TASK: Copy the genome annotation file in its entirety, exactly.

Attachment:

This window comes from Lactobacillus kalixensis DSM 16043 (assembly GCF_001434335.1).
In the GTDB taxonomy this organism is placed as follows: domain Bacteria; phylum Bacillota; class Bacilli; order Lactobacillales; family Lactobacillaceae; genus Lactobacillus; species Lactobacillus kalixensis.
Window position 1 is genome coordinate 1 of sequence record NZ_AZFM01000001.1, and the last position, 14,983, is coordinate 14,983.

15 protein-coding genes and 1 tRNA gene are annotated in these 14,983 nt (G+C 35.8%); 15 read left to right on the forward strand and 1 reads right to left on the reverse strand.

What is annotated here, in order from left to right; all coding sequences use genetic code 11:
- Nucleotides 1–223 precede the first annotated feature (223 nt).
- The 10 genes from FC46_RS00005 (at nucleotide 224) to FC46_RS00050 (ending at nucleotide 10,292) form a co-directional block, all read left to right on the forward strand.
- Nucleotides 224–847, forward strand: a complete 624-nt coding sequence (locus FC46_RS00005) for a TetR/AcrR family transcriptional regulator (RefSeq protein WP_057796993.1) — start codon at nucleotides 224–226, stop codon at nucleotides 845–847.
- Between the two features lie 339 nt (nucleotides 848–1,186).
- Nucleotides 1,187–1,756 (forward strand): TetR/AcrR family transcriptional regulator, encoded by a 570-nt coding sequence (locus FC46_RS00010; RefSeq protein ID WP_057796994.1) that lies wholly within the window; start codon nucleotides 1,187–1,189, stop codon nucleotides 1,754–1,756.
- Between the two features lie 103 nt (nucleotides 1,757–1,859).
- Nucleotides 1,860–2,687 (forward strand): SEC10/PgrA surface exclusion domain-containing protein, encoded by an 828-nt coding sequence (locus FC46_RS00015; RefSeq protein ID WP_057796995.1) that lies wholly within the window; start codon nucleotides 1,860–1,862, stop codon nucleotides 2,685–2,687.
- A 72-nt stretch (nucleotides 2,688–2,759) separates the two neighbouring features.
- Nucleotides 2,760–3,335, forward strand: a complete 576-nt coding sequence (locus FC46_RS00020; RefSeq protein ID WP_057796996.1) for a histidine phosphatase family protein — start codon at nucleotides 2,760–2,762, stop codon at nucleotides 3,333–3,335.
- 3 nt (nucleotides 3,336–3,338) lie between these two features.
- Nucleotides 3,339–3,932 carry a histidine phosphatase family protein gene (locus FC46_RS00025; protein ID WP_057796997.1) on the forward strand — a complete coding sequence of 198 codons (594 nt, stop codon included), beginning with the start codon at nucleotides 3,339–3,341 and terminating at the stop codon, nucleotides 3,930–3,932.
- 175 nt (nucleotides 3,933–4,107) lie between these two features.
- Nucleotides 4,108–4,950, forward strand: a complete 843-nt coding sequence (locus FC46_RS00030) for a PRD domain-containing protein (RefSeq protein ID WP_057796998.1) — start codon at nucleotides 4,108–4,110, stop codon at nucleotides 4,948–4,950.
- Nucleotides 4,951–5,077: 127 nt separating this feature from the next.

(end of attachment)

This window comes from Lactobacillus kalixensis DSM 16043 (assembly GCF_001434335.1).
In the GTDB taxonomy this organism is placed as follows: domain Bacteria; phylum Bacillota; class Bacilli; order Lactobacillales; family Lactobacillaceae; genus Lactobacillus; species Lactobacillus kalixensis.
Window position 1 is genome coordinate 1 of sequence record NZ_AZFM01000001.1, and the last position, 14,983, is coordinate 14,983.

15 protein-coding genes and 1 tRNA gene are annotated in these 14,983 nt (G+C 35.8%); 15 read left to right on the forward strand and 1 reads right to left on the reverse strand.

What is annotated here, in order from left to right; all coding sequences use genetic code 11:
- Nucleotides 1–223 precede the first annotated feature (223 nt).
- The 10 genes from FC46_RS00005 (at nucleotide 224) to FC46_RS00050 (ending at nucleotide 10,292) form a co-directional block, all read left to right on the forward strand.
- Nucleotides 224–847, forward strand: a complete 624-nt coding sequence (locus FC46_RS00005) for a TetR/AcrR family transcriptional regulator (RefSeq protein WP_057796993.1) — start codon at nucleotides 224–226, stop codon at nucleotides 845–847.
- Between the two features lie 339 nt (nucleotides 848–1,186).
- Nucleotides 1,187–1,756 (forward strand): TetR/AcrR family transcriptional regulator, encoded by a 570-nt coding sequence (locus FC46_RS00010; RefSeq protein ID WP_057796994.1) that lies wholly within the window; start codon nucleotides 1,187–1,189, stop codon nucleotides 1,754–1,756.
- Between the two features lie 103 nt (nucleotides 1,757–1,859).
- Nucleotides 1,860–2,687 (forward strand): SEC10/PgrA surface exclusion domain-containing protein, encoded by an 828-nt coding sequence (locus FC46_RS00015; RefSeq protein ID WP_057796995.1) that lies wholly within the window; start codon nucleotides 1,860–1,862, stop codon nucleotides 2,685–2,687.
- A 72-nt stretch (nucleotides 2,688–2,759) separates the two neighbouring features.
- Nucleotides 2,760–3,335, forward strand: a complete 576-nt coding sequence (locus FC46_RS00020; RefSeq protein ID WP_057796996.1) for a histidine phosphatase family protein — start codon at nucleotides 2,760–2,762, stop codon at nucleotides 3,333–3,335.
- 3 nt (nucleotides 3,336–3,338) lie between these two features.
- Nucleotides 3,339–3,932 carry a histidine phosphatase family protein gene (locus FC46_RS00025; protein ID WP_057796997.1) on the forward strand — a complete coding sequence of 198 codons (594 nt, stop codon included), beginning with the start codon at nucleotides 3,339–3,341 and terminating at the stop codon, nucleotides 3,930–3,932.
- 175 nt (nucleotides 3,933–4,107) lie between these two features.
- Nucleotides 4,108–4,950, forward strand: a complete 843-nt coding sequence (locus FC46_RS00030) for a PRD domain-containing protein (RefSeq protein ID WP_057796998.1) — start codon at nucleotides 4,108–4,110, stop codon at nucleotides 4,948–4,950.
- Nucleotides 4,951–5,077: 127 nt separating this feature from the next.